The government did not encourage victims to assist in the investigation and prosecution of trafficking cases; instead, they sometimes forced victims to testify if they chose to file charges. While Sri Lankan trafficking victims in theory could file administrative cases to seek financial restitution, this did not happen in practice due to victim embarrassment and the slow pace of the Sri Lankan legal system. In addition, prosecutors were prevented under Sri Lankan law from meeting with witnesses outside of formal court proceedings. Thus, they had to rely on police to convince a witness to testify. The government penalized adult victims of trafficking through detention for unlawful acts committed as a direct result of being trafficked. Most commonly, these acts were violations of their visa status or prostitution. All detainees who were awaiting deportation for visa violations, including trafficking victims, remained in detention facilities until they raised enough money to pay for their plane ticket home, which in some cases has taken years. The government provided no legal alternatives for the removal of foreign victims to countries where they may face hardship or retribution. The SLBFE continued to provide training on protection and assistance to its staff members who worked at embassies and consulates in foreign countries, although many of the labor attaches working in labor-receiving countries are political appointees who do not receive any training.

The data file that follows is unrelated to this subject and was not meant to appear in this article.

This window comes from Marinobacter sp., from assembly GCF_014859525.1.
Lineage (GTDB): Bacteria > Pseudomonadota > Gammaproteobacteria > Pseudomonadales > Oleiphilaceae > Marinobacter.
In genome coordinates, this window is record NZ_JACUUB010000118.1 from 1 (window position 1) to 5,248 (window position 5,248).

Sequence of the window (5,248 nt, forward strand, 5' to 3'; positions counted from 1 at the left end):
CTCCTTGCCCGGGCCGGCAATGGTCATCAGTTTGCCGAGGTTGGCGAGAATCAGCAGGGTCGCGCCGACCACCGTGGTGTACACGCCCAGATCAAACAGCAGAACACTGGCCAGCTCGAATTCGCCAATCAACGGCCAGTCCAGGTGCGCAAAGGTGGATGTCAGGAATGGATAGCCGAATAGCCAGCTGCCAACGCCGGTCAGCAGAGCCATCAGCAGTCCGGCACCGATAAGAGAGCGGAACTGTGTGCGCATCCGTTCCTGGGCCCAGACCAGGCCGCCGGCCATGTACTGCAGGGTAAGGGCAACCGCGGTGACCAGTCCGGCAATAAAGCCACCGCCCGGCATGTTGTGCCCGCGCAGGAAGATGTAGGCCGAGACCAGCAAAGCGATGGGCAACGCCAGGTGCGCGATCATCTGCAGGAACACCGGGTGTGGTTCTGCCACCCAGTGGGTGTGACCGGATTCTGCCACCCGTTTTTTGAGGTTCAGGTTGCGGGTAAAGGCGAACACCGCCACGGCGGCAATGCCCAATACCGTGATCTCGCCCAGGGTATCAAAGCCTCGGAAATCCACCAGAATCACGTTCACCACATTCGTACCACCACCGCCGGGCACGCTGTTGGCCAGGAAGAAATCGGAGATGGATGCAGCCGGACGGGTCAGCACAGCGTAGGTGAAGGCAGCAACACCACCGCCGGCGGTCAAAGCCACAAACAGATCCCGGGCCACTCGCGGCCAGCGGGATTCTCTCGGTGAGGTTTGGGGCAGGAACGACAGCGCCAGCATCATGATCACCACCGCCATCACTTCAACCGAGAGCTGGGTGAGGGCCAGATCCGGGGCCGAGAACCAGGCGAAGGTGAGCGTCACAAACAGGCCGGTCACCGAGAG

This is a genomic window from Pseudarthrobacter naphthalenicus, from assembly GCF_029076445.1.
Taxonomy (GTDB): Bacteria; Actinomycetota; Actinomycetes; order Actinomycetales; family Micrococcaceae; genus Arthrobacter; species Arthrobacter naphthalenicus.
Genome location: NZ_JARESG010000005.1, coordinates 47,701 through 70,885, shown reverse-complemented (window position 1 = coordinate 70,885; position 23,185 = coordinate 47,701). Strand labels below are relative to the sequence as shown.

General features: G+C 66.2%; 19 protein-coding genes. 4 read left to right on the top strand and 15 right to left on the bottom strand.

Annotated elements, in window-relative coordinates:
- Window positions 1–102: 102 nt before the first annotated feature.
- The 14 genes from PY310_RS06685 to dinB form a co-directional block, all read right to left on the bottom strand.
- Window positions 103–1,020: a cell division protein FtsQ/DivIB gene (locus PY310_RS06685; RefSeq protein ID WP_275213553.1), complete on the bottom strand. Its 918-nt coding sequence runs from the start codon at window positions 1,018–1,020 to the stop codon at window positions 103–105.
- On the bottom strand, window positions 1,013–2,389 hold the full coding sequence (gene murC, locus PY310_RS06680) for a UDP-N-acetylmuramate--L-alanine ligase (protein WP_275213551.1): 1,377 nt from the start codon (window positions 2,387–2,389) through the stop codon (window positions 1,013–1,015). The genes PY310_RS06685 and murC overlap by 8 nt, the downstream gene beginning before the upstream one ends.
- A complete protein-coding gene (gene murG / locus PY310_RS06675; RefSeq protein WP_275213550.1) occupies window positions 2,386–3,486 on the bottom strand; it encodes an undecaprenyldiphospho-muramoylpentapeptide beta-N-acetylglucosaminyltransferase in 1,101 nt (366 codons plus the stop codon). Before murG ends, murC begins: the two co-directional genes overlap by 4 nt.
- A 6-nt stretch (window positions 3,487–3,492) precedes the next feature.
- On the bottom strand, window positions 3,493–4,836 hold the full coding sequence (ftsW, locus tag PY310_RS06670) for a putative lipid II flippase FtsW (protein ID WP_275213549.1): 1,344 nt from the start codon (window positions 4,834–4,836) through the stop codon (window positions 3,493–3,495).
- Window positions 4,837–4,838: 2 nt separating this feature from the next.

Prevention